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them will not have the opportunity to acquire at home or socially, and enables social mobility. In other words, Young’s argument is one of social justice. However, unlike Moore and Muller (1999), he does not go on to dismiss completely voice discourse. Instead he proposes amiddle way that recognises ‘the inescapable role of experience in the production of new knowledge’ (Young 2008, 2011) and that sees this as a valid starting point from which more academic, abstract knowledge can be developed. This is achieved through a Vygotskian social constructivist pedagogy that connects everyday, naı¨ve knowledge to the more abstract scientific concepts that are inherent in subjects. In Young’s view, consideration of knowledge and the curriculum cannot be done without consideration of pedagogy since how knowledge is acquired (everyday, tacit) relates directly to how it can then become organised (codified, abstract) within the curriculum:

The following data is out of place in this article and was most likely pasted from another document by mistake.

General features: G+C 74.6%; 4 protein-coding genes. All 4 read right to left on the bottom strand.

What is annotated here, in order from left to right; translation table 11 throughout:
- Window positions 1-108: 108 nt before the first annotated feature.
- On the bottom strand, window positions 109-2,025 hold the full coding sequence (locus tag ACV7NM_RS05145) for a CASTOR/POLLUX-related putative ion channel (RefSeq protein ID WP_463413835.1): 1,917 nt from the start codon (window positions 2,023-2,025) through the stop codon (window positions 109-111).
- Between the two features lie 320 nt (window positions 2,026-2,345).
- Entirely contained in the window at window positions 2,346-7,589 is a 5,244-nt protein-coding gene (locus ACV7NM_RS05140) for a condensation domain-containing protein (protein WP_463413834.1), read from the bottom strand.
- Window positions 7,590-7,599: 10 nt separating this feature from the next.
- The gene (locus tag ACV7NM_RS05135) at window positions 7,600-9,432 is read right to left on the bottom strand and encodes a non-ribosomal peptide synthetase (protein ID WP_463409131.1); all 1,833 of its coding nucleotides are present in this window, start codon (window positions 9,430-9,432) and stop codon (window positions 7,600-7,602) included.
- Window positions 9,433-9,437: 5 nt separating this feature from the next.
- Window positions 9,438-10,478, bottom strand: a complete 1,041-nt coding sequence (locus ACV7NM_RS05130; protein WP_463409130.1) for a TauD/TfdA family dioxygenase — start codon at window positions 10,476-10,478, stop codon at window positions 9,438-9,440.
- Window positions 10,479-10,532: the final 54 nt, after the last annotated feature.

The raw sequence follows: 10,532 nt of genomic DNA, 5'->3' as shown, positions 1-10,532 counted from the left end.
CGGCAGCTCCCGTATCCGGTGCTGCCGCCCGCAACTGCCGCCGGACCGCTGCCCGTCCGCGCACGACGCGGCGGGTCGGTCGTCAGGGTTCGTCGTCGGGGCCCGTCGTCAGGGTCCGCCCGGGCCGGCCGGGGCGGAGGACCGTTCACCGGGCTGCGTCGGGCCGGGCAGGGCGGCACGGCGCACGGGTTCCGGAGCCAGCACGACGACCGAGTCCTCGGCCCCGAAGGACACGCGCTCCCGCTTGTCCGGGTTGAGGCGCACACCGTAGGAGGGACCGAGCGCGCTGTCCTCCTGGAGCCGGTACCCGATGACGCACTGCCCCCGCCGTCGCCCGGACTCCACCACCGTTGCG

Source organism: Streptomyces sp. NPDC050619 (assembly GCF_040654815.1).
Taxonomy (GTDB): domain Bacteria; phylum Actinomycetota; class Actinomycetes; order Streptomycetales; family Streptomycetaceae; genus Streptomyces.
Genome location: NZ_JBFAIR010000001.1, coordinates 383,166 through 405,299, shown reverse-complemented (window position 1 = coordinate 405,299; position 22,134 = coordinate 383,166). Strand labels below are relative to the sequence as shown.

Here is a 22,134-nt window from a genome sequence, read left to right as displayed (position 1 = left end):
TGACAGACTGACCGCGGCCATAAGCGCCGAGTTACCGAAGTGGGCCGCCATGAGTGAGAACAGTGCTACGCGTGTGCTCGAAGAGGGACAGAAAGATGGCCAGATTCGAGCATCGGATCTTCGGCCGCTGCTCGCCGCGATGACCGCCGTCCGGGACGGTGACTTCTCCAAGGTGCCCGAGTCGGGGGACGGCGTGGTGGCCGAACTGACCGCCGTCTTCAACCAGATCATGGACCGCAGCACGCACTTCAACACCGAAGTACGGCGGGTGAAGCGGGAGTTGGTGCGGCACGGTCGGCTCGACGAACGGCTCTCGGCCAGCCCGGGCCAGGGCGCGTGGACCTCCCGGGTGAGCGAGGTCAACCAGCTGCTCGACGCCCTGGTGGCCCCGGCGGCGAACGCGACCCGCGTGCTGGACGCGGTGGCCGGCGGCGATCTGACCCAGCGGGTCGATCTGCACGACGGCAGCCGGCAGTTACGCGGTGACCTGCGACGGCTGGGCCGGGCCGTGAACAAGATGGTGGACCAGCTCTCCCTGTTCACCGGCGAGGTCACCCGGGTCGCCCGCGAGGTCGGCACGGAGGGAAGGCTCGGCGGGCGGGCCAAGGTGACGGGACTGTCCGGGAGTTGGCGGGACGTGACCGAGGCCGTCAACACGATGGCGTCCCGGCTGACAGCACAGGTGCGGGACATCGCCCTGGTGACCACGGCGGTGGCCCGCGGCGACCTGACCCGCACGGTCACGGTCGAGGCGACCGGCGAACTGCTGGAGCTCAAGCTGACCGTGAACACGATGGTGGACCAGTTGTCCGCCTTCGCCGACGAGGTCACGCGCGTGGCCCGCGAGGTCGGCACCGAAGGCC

It follows that just as the sociology of knowledge is inseparable from the sociology of learning, so the study of the curriculum is inseparable from the study of learning and pedagogy. (Young 2008, 13)

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